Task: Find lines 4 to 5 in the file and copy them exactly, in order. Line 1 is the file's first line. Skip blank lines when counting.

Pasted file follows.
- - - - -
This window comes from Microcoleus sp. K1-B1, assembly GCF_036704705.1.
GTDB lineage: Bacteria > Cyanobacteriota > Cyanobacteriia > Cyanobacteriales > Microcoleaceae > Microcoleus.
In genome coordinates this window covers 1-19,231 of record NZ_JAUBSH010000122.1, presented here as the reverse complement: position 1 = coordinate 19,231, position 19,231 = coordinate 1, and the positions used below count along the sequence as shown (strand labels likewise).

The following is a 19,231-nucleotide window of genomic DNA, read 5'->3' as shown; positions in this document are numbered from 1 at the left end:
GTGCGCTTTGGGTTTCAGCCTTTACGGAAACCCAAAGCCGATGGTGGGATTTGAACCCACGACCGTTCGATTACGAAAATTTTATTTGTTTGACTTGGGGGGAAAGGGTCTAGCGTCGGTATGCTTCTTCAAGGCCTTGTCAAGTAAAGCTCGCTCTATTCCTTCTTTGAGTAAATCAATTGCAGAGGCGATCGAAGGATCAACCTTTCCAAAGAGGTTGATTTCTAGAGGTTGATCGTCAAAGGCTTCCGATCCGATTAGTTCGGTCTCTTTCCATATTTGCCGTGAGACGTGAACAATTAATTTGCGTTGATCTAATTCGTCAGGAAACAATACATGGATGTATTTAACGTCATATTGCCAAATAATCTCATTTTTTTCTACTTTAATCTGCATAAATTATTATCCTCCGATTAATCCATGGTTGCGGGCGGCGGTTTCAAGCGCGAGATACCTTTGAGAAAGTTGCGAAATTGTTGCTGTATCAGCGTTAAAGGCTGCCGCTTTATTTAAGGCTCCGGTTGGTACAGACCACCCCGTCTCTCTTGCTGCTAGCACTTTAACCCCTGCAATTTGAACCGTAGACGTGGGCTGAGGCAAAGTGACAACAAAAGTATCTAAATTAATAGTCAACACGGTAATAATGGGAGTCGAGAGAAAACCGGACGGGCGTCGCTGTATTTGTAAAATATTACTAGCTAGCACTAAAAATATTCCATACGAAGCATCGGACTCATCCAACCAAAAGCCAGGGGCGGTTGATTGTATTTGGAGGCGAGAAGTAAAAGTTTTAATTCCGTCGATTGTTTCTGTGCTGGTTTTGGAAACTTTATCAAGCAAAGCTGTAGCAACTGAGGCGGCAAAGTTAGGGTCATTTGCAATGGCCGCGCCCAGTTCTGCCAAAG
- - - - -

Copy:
The following is a 19,231-nucleotide window of genomic DNA, read 5'->3' as shown; positions in this document are numbered from 1 at the left end:
GTGCGCTTTGGGTTTCAGCCTTTACGGAAACCCAAAGCCGATGGTGGGATTTGAACCCACGACCGTTCGATTACGAAAATTTTATTTGTTTGACTTGGGGGGAAAGGGTCTAGCGTCGGTATGCTTCTTCAAGGCCTTGTCAAGTAAAGCTCGCTCTATTCCTTCTTTGAGTAAATCAATTGCAGAGGCGATCGAAGGATCAACCTTTCCAAAGAGGTTGATTTCTAGAGGTTGATCGTCAAAGGCTTCCGATCCGATTAGTTCGGTCTCTTTCCATATTTGCCGTGAGACGTGAACAATTAATTTGCGTTGATCTAATTCGTCAGGAAACAATACATGGATGTATTTAACGTCATATTGCCAAATAATCTCATTTTTTTCTACTTTAATCTGCATAAATTATTATCCTCCGATTAATCCATGGTTGCGGGCGGCGGTTTCAAGCGCGAGATACCTTTGAGAAAGTTGCGAAATTGTTGCTGTATCAGCGTTAAAGGCTGCCGCTTTATTTAAGGCTCCGGTTGGTACAGACCACCCCGTCTCTCTTGCTGCTAGCACTTTAACCCCTGCAATTTGAACCGTAGACGTGGGCTGAGGCAAAGTGACAACAAAAGTATCTAAATTAATAGTCAACACGGTAATAATGGGAGTCGAGAGAAAACCGGACGGGCGTCGCTGTATTTGTAAAATATTACTAGCTAGCACTAAAAATATTCCATACGAAGCATCGGACTCATCCAACCAAAAGCCAGGGGCGGTTGATTGTATTTGGAGGCGAGAAGTAAAAGTTTTAATTCCGTCGATTGTTTCTGTGCTGGTTTTGGAAACTTTATCAAGCAAAGCTGTAGCAACTGAGGCGGCAAAGTTAGGGTCATTTGCAATGGCCGCGCCCAGTTCTGCCAAAG